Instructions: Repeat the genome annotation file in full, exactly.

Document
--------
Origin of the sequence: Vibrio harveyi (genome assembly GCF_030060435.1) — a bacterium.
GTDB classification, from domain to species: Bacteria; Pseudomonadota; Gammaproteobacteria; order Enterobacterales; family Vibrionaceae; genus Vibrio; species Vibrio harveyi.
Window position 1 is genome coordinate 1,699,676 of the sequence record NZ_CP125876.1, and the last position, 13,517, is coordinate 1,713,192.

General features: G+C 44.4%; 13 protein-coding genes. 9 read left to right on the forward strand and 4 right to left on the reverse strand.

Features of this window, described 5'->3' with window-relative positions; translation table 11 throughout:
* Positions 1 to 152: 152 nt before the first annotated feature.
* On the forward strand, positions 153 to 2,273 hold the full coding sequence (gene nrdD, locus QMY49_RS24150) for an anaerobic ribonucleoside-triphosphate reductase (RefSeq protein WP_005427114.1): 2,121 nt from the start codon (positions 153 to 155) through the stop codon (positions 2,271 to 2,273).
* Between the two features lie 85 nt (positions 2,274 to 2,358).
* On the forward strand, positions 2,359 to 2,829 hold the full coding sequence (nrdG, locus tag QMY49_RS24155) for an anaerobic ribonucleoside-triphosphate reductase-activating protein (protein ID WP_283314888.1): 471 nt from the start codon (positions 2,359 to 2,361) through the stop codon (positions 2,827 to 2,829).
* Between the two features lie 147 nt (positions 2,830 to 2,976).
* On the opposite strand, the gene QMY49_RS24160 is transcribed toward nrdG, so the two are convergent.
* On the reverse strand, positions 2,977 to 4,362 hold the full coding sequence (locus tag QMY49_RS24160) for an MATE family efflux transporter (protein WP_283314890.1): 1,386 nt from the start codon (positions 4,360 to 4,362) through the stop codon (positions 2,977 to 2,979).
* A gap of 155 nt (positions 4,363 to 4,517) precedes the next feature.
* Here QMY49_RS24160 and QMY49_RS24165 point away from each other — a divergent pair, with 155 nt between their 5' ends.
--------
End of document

Origin of the sequence: Vibrio harveyi (genome assembly GCF_030060435.1) — a bacterium.
GTDB classification, from domain to species: Bacteria; Pseudomonadota; Gammaproteobacteria; order Enterobacterales; family Vibrionaceae; genus Vibrio; species Vibrio harveyi.
Window position 1 is genome coordinate 1,699,676 of the sequence record NZ_CP125876.1, and the last position, 13,517, is coordinate 1,713,192.

General features: G+C 44.4%; 13 protein-coding genes. 9 read left to right on the forward strand and 4 right to left on the reverse strand.

Features of this window, described 5'->3' with window-relative positions; translation table 11 throughout:
* Positions 1 to 152: 152 nt before the first annotated feature.
* On the forward strand, positions 153 to 2,273 hold the full coding sequence (gene nrdD, locus QMY49_RS24150) for an anaerobic ribonucleoside-triphosphate reductase (RefSeq protein WP_005427114.1): 2,121 nt from the start codon (positions 153 to 155) through the stop codon (positions 2,271 to 2,273).
* Between the two features lie 85 nt (positions 2,274 to 2,358).
* On the forward strand, positions 2,359 to 2,829 hold the full coding sequence (nrdG, locus tag QMY49_RS24155) for an anaerobic ribonucleoside-triphosphate reductase-activating protein (protein ID WP_283314888.1): 471 nt from the start codon (positions 2,359 to 2,361) through the stop codon (positions 2,827 to 2,829).
* Between the two features lie 147 nt (positions 2,830 to 2,976).
* On the opposite strand, the gene QMY49_RS24160 is transcribed toward nrdG, so the two are convergent.
* On the reverse strand, positions 2,977 to 4,362 hold the full coding sequence (locus tag QMY49_RS24160) for an MATE family efflux transporter (protein WP_283314890.1): 1,386 nt from the start codon (positions 4,360 to 4,362) through the stop codon (positions 2,977 to 2,979).
* A gap of 155 nt (positions 4,363 to 4,517) precedes the next feature.
* Here QMY49_RS24160 and QMY49_RS24165 point away from each other — a divergent pair, with 155 nt between their 5' ends.